It’s amazing how some backpacking gear myths persist, even when there’s ample evidence to the contrary. Here are my favorites.
1. Two people can fit in a 2 person tent.
Most two person tents are too small to actually fit two people unless they’re 8 years old. If you want *any* extra space in a two person tent, size up to a three person tent and make sure it as two separate doors, so you and your partner can get out at night to pee without falling over each other.
2. You’ll sleep warmer if you sleep naked in a sleeping bag.
No again. If you’re too cold in your sleeping bag, put on some long underwear and a hat or a down jacket. The math is simple: the more you wear, the higher the combined R-value of your night-time sleeping insulation.
3. You need to wear hiking boots to go backpacking.
Wrong. Most long distance hikers don’t wear hiking boots anymore. They wear running shoes which are much cooler to wear in hot weather, dry faster when they get wet, and are much softer than hiking boots so they don’t cause as many blisters.
4. You need a backpack rain cover to hike in the rain.
Backpack rain covers are a hassle: they get ripped, torn off and lost, and they don’t do a very good job at keeping your pack dry in rain anyway. Most experienced backpackers line the inside of their backpack with a trash compactor bag instead which is much more effective and less expensive.
5. You need a tent footprint to protect the floor of your tent.
Footprints are just an easy way for tent companies to milk you for more money. Tent fabrics has come a long way in the past 40 years and almost all tents have bomb-proof waterproof floors that aren’t going to wear out unless you live in them full-time. Still not convinced? Use plastic window wrap as a low cost and ultralight footprint instead.
6. Waterproof breathable rain jackets are breathable.
So-called breathable fabrics, such as Gore-tex and eVent, have been so over-hyped that their breathability claims are not believable anymore. If you want to stay dry in a rain jacket, get one with pit zips so you can vent your sweat the old-fashioned way by cracking a zipper.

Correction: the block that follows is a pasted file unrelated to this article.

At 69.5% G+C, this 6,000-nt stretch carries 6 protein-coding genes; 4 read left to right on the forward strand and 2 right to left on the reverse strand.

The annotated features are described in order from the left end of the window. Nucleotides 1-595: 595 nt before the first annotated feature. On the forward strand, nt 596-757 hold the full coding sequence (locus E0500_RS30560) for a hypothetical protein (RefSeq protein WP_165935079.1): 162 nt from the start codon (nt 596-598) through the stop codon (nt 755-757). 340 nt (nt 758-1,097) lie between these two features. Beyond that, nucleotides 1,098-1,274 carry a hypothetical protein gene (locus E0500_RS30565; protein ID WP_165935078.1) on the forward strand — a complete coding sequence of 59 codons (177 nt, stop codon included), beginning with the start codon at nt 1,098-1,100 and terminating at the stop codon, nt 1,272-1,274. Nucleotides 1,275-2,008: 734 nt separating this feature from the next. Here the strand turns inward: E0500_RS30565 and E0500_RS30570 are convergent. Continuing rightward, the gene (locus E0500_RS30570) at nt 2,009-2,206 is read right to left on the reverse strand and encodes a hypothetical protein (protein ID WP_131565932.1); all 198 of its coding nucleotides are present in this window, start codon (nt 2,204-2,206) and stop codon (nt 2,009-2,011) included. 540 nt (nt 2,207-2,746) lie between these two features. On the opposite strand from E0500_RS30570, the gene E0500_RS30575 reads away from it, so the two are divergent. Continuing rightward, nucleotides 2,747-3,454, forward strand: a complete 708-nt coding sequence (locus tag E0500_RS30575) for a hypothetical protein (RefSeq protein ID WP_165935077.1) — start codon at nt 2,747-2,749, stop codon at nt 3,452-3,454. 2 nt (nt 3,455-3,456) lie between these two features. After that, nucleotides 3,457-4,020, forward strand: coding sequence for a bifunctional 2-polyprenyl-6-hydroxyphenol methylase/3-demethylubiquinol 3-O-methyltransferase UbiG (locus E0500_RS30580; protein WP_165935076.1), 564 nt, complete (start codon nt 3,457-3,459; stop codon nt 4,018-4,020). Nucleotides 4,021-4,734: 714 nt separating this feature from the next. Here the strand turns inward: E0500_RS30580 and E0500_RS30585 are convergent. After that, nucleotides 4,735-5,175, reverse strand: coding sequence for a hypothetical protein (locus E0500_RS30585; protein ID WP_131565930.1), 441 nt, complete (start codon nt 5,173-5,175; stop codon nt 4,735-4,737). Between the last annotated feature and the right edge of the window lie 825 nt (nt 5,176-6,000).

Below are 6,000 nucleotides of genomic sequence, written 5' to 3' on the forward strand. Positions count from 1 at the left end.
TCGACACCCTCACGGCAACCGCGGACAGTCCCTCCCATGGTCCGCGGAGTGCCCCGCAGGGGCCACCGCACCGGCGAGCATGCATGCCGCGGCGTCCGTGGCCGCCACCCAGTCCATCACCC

7. You need a 4 season tent to camp in winter.
Most three season backpacking tents work as well in winter as during the rest of the year. If you expect heavy snow, a four season tent with steep walls may be in order, but otherwise there’s usually no reason you can’t camp in winter using your existing tent if you have a warm sleeping bag rated for cold temperatures.
8. Biodegradable soap is ok to wash with in streams and ponds.
Nope. A lot of people I meet on backpacking and camping trips think that it’s ok to pour soapy water into streams and rivers if they use biodegradable Campsuds, Sea-to-Summit Wilderness Wash, or Dr. Bronner’s Castille Soap to wash their hands, shampoo their hair, or clean their camp cookware. Nothing could be farther from the truth. Getting any soap in a water source is not acceptable. The soap can cause all sorts of issues from increased nitrogen to actually causing significant harm to aquatic inhabitants. Plus, no one wants to drink water that you’ve washed yourself, your clothes or cookware with. Carry all dirty or soapy water away from water sources and bury or disperse it at least 200 feet away.
9. Waterproof hiking boots will keep your feet dry.
No again. Waterproof hiking boots are only as waterproof as the coating applied to their exterior which degrades rapidly with use, or the integrity of the Gore-tex lining which quickly breaks down with wear so they start to leak. Waterproof shoes, even those with so-called breathable liners, trap perspiration from your feet, which makes your socks damp and increases blistering. Except in winter, when waterproof boots can increase insulation by trapping warmth, you’re better off hiking in non-leather boots or shoes that have some mesh so that they drain and dry faster when you get the wet and your feet sweat.
10. You don’t need to carry maps and a compass because you have a GPS.
No. You should always carry a map and compass and learn how to use them. GPS devices (including cell phones) can complement a map and compass, but they don’t replace them. While battery-powered devices are a convenience when hiking, you can’t rely on them 100% in the backcountry. GPS devices and cell phones are power hogs and you don’t want to be stuck in a lurch with dead batteries with no idea where you are or how to get to safety.
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